Almost every member of Annushka Varšavskienė’s large family, among them at least nine of her brothers and sisters, perished during the Holocaust, including her brother, Grisha Matz (far left, 1899-1941), who among many other achievements was one of the founding members of the Vilna/Wilno branch of the Jewish humanitarian organisation, TOZ, of which he also became director in 1935. Along with Annushka and her husband, Leiba, pictured on the right, Grisha, who was murdered just a few days after Germany occupied Lithuania at the start of Operation Barbarossa, features in this intimate and un-dated family portrait with his wife, Nadia. Research by David Fishman, professor of Jewish history at the Jewish Theological Seminary of America in New York and the author of the 2017 book, The Book Smugglers, revealed the previously unknown fact that Nadia was an active member of the Paper Brigade, a group of Vilna Ghetto inmates who rescued thousands of priceless Jewish documents and other valuable artefacts under the noses of the Germans during the first two years of the occupation. Nadia, who survived the liquidation of the Vilna Ghetto in September 1943, is believed to have been murdered at the Majdanek extermination camp in Poland during the autumn of 1943. The location of the photograph remains a mystery, although the armchair on the left is remarkably similar to one that’s featured in a photograph that was taken in Grisha and Nadia’s apartment in Vilna on February 14, 1930.

Unidentified Children & Teenagers
The Lithuanian inscription on the reverse side of this photograph translates as, ‘Birštonas. July 24, 1938. Masquerade at children’s sanatorium.’ In March 2016, the Lithuanian historian Saulė Valiūnaitė used this seemingly innocuous image as the starting point for a series of internet searches that would lead via a name in a 1930s telephone directory to the discovery of a photograph of Annushka Varšavskienė sitting among various members of the Engel Choir, a group of mostly amateur Lithuanian Jewish singers that Annushka founded in Kaunas in 1927. Of the 67 people that are featured in the photograph of the choir, only five, including Annushka, are named. The other 62 remain anonymous. As well as representing Lithuania at the 1934 Levant Fair in Tel Aviv, the Engel Choir would often perform live on Lithuanian radio. They also made four recordings for the London-based Columbia Gramophone Company, of which two feature Annushka singing the lead parts. Tracked down in state archives in Lithuania in 2017 and Israel in 2019, all four recordings can be heard here.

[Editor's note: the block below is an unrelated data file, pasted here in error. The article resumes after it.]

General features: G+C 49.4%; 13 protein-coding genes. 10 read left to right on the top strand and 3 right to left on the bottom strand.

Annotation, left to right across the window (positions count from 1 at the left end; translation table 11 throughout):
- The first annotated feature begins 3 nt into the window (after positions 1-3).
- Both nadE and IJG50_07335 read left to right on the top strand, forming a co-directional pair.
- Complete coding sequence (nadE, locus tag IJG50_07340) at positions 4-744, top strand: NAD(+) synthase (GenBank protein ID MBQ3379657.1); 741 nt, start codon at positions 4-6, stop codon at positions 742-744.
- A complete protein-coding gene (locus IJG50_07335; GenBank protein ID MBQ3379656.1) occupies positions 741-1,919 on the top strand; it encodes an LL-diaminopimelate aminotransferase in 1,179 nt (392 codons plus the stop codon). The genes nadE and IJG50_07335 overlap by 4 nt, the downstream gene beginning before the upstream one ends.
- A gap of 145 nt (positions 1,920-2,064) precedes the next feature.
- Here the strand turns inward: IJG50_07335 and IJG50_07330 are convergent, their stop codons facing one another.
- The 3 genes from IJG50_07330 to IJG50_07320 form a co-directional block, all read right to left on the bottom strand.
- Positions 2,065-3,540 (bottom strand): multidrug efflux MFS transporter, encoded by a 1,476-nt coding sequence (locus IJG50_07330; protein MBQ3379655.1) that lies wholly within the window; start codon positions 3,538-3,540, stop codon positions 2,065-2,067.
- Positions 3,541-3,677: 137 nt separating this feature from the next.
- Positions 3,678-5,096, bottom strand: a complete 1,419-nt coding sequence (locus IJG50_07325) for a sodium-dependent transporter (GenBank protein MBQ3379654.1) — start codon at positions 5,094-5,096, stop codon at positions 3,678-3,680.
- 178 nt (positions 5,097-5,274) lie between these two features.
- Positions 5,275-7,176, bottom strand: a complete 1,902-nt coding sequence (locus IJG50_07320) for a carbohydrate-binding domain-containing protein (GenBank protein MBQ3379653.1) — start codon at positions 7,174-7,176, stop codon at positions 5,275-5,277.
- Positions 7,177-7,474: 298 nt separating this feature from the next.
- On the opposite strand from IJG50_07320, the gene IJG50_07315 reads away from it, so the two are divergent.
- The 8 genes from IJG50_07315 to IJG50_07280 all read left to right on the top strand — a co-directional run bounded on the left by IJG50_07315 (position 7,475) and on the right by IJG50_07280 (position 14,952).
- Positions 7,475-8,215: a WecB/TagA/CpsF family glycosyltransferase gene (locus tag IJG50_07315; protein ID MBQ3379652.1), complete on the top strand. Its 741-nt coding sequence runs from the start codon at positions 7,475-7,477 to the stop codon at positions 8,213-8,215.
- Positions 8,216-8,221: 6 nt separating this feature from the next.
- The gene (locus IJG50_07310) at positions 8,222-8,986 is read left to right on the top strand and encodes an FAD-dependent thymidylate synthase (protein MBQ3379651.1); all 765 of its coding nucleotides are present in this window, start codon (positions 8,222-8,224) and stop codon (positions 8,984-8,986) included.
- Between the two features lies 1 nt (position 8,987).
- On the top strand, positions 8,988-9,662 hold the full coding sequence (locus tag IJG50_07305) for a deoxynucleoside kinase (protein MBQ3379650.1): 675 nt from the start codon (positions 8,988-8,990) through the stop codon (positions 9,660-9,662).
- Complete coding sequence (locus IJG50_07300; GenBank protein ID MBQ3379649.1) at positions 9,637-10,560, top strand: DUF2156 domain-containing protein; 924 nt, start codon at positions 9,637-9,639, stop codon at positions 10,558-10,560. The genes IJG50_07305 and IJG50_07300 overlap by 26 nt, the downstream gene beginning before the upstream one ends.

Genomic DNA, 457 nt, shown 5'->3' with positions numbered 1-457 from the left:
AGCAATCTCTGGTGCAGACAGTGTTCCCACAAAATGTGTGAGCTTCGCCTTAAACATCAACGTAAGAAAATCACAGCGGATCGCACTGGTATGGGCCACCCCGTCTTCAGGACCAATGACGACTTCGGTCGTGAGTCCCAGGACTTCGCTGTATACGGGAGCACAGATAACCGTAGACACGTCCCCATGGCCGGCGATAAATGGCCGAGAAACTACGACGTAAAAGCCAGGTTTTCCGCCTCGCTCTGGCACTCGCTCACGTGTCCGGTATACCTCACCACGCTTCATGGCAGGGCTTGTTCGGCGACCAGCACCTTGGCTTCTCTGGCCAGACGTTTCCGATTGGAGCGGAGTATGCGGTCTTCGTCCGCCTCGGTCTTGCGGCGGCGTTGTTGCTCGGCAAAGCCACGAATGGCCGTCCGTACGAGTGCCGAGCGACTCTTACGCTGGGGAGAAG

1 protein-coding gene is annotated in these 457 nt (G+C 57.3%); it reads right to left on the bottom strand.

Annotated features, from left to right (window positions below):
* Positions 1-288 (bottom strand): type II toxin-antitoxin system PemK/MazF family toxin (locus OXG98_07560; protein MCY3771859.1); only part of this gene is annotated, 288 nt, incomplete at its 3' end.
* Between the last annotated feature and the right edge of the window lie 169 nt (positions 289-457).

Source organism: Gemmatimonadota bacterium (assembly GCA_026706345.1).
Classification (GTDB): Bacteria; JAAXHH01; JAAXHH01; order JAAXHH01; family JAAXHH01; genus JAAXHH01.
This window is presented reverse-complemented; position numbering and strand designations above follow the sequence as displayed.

Annushka Varšavskienė and her second husband, Leiba, posing in their finest clothes at the exclusive spa town of Bad Kissingen in Bavaria, on or around September 2, 1921, when the couple were staying at the town's Hotel Löwinsky. Like many other cultured and wealthy Lithuanian Jews at the time, Annushka, who studied music at a private academy in Berlin between 1919 and 1923, appears to have been a serious and committed Germanophile. One theory is that Bad Kissingen, a town that boasted several concert halls as well as a famous Jewish children’s sanatorium before it was forced to close by the National Socialists, provided the inspiration behind her decision to build a children’s sanatorium in the Lithuanian spa town of Birštonas, a popular resort where, thanks to documents that were discovered at the Lithuanian Theatre, Music & Cinema Museum in 2018, it’s also known that she sang extracts from operas by Rossini and traditional Hebrew hymns on more than one occasion at Birštonas’ most exclusive concert hall. Annushka would have been unable to satisfy her many dreams and aspirations without the support of the ‘handsome and virile’ Leiba, a fabulously wealthy (and considerably older) businessman from a shtetl near Kaunas who, according to family legend, created a scandal when he simultaneously met and swept Annushka off her feet at a party in Vilna in about 1916 that had been thrown to celebrate his engagement to another woman. Documents found in the archives at the United States Memorial Museum in Washington DC reveal that 61-year-old Leiba was arrested by the Kovno Ghetto Police on April 22, 1942. His final fate remains unknown.